In terms of any communication Scott received from security about what was happening in the crowd during his set, he said that he was simply told that, as Scott put it, “once the guests get off the stage, we’re going to end the show and that’s what they did. Other than that, there was no other communication. There was no communication on why. That’s what came through my ears.”
When asked if they said to “stop now,” Scott said, “no, no, no.”
As to whether Scott knew of any crowd injuries before performing, Scott said he didn’t and that a police officer came to his trailer and congratulated him on the event and having something like that in Houston.
“He let me know there was a mishap at the merch booth earlier,” Scott said of his interaction with the officer. “They shut it down and seemed to get it back under control. He was going to step out and just let us know if we needed anything, have a good show.”
And when he posted a video to his Instagram account shortly after the concert, Scott said he only knew then “that people passed” and he just wanted to speak to his fans.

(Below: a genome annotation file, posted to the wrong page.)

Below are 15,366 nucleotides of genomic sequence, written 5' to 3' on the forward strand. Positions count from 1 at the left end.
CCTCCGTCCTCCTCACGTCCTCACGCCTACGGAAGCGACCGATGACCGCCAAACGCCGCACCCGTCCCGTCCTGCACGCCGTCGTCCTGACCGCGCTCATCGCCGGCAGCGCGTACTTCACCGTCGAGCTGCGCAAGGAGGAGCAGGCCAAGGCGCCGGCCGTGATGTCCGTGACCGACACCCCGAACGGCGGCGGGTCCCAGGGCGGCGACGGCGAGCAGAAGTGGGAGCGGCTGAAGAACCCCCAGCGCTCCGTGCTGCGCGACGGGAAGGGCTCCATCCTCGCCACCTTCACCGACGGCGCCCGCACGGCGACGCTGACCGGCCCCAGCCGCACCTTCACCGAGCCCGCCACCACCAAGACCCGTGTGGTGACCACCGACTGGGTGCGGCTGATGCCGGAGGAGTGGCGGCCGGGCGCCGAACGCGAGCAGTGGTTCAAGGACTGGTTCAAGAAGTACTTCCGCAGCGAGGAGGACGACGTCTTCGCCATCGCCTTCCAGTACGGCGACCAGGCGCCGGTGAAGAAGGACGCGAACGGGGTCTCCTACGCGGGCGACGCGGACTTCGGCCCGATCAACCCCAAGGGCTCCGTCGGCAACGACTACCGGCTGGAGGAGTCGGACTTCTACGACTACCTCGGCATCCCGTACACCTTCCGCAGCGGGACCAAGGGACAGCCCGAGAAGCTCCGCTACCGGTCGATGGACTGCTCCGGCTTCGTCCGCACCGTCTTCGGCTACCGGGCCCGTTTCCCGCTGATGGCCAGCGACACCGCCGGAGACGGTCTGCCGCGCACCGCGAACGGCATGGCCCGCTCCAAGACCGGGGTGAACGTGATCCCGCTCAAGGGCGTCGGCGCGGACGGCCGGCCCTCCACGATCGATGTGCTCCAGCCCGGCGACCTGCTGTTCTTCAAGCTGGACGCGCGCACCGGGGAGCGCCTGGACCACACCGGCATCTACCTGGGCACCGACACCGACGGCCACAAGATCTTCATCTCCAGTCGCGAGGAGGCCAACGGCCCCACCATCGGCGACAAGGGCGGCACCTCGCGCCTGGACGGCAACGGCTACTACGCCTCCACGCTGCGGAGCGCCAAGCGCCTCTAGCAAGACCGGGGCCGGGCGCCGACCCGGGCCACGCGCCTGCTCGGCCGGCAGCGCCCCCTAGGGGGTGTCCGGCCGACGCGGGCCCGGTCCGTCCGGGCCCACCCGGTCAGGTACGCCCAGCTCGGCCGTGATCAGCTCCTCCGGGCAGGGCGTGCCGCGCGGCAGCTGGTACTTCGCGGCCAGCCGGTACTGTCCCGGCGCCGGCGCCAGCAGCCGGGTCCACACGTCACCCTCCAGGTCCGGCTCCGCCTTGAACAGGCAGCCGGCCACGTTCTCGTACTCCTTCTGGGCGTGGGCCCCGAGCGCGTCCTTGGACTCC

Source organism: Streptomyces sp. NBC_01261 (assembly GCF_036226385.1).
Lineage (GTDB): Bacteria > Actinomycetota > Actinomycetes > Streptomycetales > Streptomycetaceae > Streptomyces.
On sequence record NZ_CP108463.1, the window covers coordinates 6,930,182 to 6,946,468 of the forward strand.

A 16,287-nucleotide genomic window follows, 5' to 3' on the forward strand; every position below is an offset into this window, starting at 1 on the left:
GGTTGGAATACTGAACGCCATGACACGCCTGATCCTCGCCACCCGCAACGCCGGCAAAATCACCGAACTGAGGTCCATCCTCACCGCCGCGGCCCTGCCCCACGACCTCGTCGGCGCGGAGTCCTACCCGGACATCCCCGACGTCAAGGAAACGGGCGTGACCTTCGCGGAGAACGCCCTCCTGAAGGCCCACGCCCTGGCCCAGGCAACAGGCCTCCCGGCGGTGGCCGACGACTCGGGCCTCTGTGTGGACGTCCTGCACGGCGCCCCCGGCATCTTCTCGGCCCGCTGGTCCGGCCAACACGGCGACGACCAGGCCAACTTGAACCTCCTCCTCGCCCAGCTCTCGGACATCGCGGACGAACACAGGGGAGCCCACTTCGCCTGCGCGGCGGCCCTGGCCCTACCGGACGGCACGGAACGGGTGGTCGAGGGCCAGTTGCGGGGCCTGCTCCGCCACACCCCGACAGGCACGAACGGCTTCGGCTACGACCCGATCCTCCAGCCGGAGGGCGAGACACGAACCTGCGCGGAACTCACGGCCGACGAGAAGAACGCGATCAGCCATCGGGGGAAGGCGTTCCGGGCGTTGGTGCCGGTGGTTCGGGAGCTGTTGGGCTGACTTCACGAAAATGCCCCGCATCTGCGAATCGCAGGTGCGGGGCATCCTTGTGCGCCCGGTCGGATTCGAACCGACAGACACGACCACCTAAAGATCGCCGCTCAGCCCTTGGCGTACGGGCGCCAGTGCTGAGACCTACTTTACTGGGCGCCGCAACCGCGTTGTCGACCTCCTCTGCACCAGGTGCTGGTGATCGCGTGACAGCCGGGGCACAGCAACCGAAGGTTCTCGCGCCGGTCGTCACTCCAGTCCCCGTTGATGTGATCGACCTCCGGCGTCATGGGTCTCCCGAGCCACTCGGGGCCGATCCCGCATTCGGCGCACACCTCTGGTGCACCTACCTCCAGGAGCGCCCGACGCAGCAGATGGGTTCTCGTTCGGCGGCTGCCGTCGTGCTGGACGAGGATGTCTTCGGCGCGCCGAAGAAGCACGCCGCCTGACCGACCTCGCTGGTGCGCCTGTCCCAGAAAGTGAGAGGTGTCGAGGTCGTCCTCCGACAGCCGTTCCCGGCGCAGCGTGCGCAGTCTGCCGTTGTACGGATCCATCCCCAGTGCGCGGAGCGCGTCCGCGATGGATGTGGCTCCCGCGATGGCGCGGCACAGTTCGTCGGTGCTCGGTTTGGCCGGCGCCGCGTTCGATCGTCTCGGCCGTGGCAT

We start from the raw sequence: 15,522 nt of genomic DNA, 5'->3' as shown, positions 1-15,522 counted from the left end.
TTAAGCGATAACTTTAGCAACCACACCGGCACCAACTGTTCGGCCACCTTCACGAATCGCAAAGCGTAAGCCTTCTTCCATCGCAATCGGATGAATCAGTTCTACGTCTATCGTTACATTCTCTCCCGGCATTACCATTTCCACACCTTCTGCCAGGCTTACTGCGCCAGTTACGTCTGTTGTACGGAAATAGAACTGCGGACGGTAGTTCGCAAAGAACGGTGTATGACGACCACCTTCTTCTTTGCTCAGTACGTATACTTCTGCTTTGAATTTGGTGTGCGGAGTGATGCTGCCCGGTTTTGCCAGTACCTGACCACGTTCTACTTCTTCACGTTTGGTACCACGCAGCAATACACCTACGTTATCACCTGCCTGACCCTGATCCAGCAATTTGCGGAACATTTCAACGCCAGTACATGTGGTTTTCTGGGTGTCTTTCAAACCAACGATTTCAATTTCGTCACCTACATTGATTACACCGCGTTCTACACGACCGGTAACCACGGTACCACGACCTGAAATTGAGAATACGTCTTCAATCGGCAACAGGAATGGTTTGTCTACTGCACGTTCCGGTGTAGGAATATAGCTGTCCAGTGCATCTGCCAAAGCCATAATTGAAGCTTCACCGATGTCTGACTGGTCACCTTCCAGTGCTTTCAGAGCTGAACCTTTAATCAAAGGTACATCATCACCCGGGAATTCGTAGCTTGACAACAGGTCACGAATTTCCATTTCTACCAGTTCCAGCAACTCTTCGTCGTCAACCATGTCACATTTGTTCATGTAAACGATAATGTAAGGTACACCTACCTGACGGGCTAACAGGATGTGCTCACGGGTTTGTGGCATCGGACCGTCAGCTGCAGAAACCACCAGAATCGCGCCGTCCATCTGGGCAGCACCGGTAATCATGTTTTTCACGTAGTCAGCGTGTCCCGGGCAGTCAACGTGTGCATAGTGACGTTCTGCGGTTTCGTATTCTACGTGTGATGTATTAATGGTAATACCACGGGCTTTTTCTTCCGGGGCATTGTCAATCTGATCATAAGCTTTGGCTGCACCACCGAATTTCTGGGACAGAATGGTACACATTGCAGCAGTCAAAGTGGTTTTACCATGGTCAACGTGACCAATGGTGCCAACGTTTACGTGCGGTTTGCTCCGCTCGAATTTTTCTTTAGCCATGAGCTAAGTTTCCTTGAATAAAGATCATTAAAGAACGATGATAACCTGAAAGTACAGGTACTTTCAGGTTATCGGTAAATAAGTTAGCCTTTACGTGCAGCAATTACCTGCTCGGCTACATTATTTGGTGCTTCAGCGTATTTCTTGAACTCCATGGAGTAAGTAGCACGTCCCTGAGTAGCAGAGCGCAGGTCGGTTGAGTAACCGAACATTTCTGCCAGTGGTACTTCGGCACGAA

“You just don’t know what’s going on,” Scott said of his initial video message. “But at the end of the day I just wanted to get something out … I can only go off of what I know but my true intentions of it were, really just trying to get the message across, but I really just wanted to get in touch with the fans, the families that we’re here, we’re grieving and we’ll get through this process. … At that time we just knew that people passed. We didn’t know how … you’re just going off of what you’re seeing in the news. You don’t really know nothing, and then as it starts going, you start collecting more information.”
Charlamagne asked Scott about the culture of “raging” at his shows, something that has come under increased scrutiny since the tragedy, and whether that was to blame for what happened.